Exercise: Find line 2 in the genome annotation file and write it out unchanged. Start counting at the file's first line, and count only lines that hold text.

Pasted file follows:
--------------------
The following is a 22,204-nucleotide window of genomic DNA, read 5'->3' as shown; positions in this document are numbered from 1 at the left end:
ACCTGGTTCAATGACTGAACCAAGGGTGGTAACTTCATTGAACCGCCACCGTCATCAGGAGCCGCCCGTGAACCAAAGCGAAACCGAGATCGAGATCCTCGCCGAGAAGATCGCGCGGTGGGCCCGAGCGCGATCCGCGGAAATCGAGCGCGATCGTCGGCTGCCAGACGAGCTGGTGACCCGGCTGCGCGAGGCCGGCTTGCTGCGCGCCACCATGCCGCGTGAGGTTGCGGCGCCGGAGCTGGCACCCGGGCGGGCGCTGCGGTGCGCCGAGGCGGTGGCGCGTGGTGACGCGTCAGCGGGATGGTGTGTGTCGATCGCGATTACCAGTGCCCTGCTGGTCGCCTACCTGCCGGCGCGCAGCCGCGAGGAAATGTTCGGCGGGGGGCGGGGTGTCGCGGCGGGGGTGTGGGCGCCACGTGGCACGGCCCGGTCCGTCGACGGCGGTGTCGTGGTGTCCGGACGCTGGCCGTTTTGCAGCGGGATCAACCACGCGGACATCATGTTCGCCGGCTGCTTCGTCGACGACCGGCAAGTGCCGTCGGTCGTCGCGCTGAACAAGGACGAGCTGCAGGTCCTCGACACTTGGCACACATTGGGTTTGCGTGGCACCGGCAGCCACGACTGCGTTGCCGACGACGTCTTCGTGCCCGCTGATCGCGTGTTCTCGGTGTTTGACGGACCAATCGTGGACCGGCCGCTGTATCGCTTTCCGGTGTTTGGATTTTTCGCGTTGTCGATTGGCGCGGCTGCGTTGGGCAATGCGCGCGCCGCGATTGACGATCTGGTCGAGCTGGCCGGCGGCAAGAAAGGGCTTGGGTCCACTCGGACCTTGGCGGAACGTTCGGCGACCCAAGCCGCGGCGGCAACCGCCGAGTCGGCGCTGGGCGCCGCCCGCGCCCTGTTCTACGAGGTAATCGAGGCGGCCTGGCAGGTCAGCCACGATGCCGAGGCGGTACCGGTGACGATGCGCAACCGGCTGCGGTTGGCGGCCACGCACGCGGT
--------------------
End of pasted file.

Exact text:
ACCTGGTTCAATGACTGAACCAAGGGTGGTAACTTCATTGAACCGCCACCGTCATCAGGAGCCGCCCGTGAACCAAAGCGAAACCGAGATCGAGATCCTCGCCGAGAAGATCGCGCGGTGGGCCCGAGCGCGATCCGCGGAAATCGAGCGCGATCGTCGGCTGCCAGACGAGCTGGTGACCCGGCTGCGCGAGGCCGGCTTGCTGCGCGCCACCATGCCGCGTGAGGTTGCGGCGCCGGAGCTGGCACCCGGGCGGGCGCTGCGGTGCGCCGAGGCGGTGGCGCGTGGTGACGCGTCAGCGGGATGGTGTGTGTCGATCGCGATTACCAGTGCCCTGCTGGTCGCCTACCTGCCGGCGCGCAGCCGCGAGGAAATGTTCGGCGGGGGGCGGGGTGTCGCGGCGGGGGTGTGGGCGCCACGTGGCACGGCCCGGTCCGTCGACGGCGGTGTCGTGGTGTCCGGACGCTGGCCGTTTTGCAGCGGGATCAACCACGCGGACATCATGTTCGCCGGCTGCTTCGTCGACGACCGGCAAGTGCCGTCGGTCGTCGCGCTGAACAAGGACGAGCTGCAGGTCCTCGACACTTGGCACACATTGGGTTTGCGTGGCACCGGCAGCCACGACTGCGTTGCCGACGACGTCTTCGTGCCCGCTGATCGCGTGTTCTCGGTGTTTGACGGACCAATCGTGGACCGGCCGCTGTATCGCTTTCCGGTGTTTGGATTTTTCGCGTTGTCGATTGGCGCGGCTGCGTTGGGCAATGCGCGCGCCGCGATTGACGATCTGGTCGAGCTGGCCGGCGGCAAGAAAGGGCTTGGGTCCACTCGGACCTTGGCGGAACGTTCGGCGACCCAAGCCGCGGCGGCAACCGCCGAGTCGGCGCTGGGCGCCGCCCGCGCCCTGTTCTACGAGGTAATCGAGGCGGCCTGGCAGGTCAGCCACGATGCCGAGGCGGTACCGGTGACGATGCGCAACCGGCTGCGGTTGGCGGCCACGCACGCGGT